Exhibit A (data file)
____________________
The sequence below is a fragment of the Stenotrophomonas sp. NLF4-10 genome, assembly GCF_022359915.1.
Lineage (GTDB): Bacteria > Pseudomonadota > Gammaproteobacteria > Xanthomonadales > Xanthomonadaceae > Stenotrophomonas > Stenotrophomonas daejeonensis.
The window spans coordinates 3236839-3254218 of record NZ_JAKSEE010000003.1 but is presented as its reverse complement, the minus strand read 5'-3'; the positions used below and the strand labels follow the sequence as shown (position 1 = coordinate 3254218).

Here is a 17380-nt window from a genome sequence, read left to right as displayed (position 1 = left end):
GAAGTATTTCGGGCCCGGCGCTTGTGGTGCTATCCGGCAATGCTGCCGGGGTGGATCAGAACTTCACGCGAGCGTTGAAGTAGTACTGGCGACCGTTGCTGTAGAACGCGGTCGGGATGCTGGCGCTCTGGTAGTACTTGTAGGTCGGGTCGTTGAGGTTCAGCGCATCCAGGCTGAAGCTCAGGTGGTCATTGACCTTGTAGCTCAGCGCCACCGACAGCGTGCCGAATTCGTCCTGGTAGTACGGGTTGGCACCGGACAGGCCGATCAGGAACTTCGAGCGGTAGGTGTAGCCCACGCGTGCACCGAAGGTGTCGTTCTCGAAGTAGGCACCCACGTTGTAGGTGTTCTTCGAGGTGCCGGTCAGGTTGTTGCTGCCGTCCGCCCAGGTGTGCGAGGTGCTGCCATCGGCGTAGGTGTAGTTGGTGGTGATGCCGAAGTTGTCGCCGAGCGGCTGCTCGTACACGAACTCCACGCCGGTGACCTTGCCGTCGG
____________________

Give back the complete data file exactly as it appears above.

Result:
The sequence below is a fragment of the Stenotrophomonas sp. NLF4-10 genome, assembly GCF_022359915.1.
Lineage (GTDB): Bacteria > Pseudomonadota > Gammaproteobacteria > Xanthomonadales > Xanthomonadaceae > Stenotrophomonas > Stenotrophomonas daejeonensis.
The window spans coordinates 3236839-3254218 of record NZ_JAKSEE010000003.1 but is presented as its reverse complement, the minus strand read 5'-3'; the positions used below and the strand labels follow the sequence as shown (position 1 = coordinate 3254218).

Here is a 17380-nt window from a genome sequence, read left to right as displayed (position 1 = left end):
GAAGTATTTCGGGCCCGGCGCTTGTGGTGCTATCCGGCAATGCTGCCGGGGTGGATCAGAACTTCACGCGAGCGTTGAAGTAGTACTGGCGACCGTTGCTGTAGAACGCGGTCGGGATGCTGGCGCTCTGGTAGTACTTGTAGGTCGGGTCGTTGAGGTTCAGCGCATCCAGGCTGAAGCTCAGGTGGTCATTGACCTTGTAGCTCAGCGCCACCGACAGCGTGCCGAATTCGTCCTGGTAGTACGGGTTGGCACCGGACAGGCCGATCAGGAACTTCGAGCGGTAGGTGTAGCCCACGCGTGCACCGAAGGTGTCGTTCTCGAAGTAGGCACCCACGTTGTAGGTGTTCTTCGAGGTGCCGGTCAGGTTGTTGCTGCCGTCCGCCCAGGTGTGCGAGGTGCTGCCATCGGCGTAGGTGTAGTTGGTGGTGATGCCGAAGTTGTCGCCGAGCGGCTGCTCGTACACGAACTCCACGCCGGTGACCTTGCCGTCGG